SaurischiansEdit

Saurischian dinosaurs of the Bayan Mandahu Formation
Genus Species Location Abundance Notes Images

cf. Gobipteryx[2]

Indeterminate

Eggs similar to those attributed to Gobipteryx minuta from the Djadochta Formation.

Linheraptor[6]

L. exquisitus[6]

  • Wuliangsuhai[3]

A dromaeosaurid

Linhevenator[7]

L. tani[7]

  • Wuliangsuhai[7]

A troodontid

Linhenykus

L. monodactylus

  • Wuliangsuhai

An alvarezsaurid

Machairasaurus

M. leptonychus

  • Bayan Mandahu[3]

An oviraptorid

Philovenator

P. curriei

  • Wuliangsuhai

A troodontid

Sinornithomimus

S. dongi

  • Wuliangsuhai

An ornithomimid

Velociraptor[2]

V. mongoliensis[2]

Misclassified, only present in the Djadochta Formation.

V. osmolskae

  • Bayan Mandahu[3]

A dromaeosaurid

Wulatelong

W. gobiensis

  • Wuliangsuhai

An oviraptorosaur

Oviraptoridae indet.[3]

Indeterminate[3]

  • Bayan Mandahu[3]

An oviraptorid

Sauropoda indet.[3]

Indeterminate[3]

  • Bayan Mandahu[3]

A sauropod.

Tyrannosauridae indet.[3]

Indeterminate[3]

  • Bayan Mandahu[3]

A tyrannosaurid.

TurtlesEdit

Turtles of the Bayan Mandahu Formation
Genus Species Location Stratigraphic position Abundance Notes

Basilemys[2]

A softshell turtle

See alsoEdit

ReferencesEdit

  1. ^ a b c d e f g h i Godefroit, Pascal; Currie, Philip J.; Li Hong; Shang Chang Yong; Dong Zhi-ming (2008). "A new species of Velociraptor (Dinosauria: Dromaeosauridae) from the Upper Cretaceous of northern China". Journal of Vertebrate Paleontology. 28 (2): 432–438. doi:10.1671/0272-4634(2008)28[432:ANSOVD]2.0.CO;2.
  2. ^ a b c d e f g h i j k l m n o p q Jerzykiewicz, T.; Currie, P.J.; Eberth, D.A.; Johnston, P.A.; Koster, E.H.; Zheng J. (1993). "Djadokhta correlative strata in Chinese Inner Mongolia: An overview of the stratigraphy, sedimentary geology, and paleontology and comparisons with the type locality in the pre-Altai Gobi". Canadian Journal of Earth Sciences. 30: 2180–2195. doi:10.1139/e93-190. [printed early 1994]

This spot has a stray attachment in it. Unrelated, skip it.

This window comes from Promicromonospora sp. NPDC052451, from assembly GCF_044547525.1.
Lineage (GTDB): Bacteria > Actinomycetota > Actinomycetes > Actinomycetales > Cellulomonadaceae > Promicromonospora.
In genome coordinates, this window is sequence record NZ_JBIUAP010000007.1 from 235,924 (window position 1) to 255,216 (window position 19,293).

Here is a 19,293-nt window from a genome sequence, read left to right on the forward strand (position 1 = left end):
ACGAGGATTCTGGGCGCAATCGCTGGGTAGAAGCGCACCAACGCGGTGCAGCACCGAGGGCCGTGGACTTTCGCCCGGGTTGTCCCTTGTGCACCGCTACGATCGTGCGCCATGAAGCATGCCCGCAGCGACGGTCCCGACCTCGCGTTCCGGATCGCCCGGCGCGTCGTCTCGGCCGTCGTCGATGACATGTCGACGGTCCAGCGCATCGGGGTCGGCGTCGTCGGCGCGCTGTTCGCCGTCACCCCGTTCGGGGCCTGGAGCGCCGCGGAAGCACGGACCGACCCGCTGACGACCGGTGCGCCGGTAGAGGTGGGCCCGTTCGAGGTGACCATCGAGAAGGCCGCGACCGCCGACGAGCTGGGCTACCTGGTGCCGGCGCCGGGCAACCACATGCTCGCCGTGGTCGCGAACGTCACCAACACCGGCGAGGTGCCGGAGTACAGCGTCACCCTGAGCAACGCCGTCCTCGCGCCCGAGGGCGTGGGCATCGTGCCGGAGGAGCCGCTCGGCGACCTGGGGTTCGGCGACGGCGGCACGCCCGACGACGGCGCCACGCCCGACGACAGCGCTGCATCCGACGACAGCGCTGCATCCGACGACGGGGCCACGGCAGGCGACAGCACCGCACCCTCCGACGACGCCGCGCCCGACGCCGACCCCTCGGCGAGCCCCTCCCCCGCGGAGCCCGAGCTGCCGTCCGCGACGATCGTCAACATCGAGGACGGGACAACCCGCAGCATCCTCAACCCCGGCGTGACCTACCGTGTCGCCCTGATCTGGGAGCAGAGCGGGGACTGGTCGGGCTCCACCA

3. ^ a b c d e f g h i j k l m n o p q r s Nicholas R. Longrich; Philip J. Currie; Dong Zhi-Ming (2010). "A new oviraptorid (Dinosauria: Theropoda) from the Upper Cretaceous of Bayan Mandahu, Inner Mongolia". Palaeontology. 53 (5): 945–960. doi:10.1111/j.1475-4983.2010.00968.x.
  4. ^ "Table 17.1," in Weishampel, et al. (2004). Page 364.
  5. ^ "Table 22.1," in Weishampel, et al. (2004). Page 480.
  6. ^ a b Xu, X., Choinere, J., Pittman, M., Tan, Q., Xiao, D., Li, Z., Tan, L., Clark, J., Norell, M., Hone, D.W.E. and Sullivan, C. (In press). "A new dromaeosaurid (Dinosauria: Theropoda) from the Upper Cretaceous Wuliangsuhai Formation of Inner Mongolia, China." Zootaxa, in press.
  7. ^ a b c Xu X., Tan Q., Sullivan, C., Han F., Xiao D. (2011) A Short-Armed Troodontid Dinosaur from the Upper Cretaceous of Inner Mongolia and Its Implications for Troodontid Evolution. PLoS ONE 6(9): e22916. doi:10.1371/journal.pone.0022916 http://www.plosone.org/article/info%3Adoi%2F10.1371%2Fjournal.pone.0022916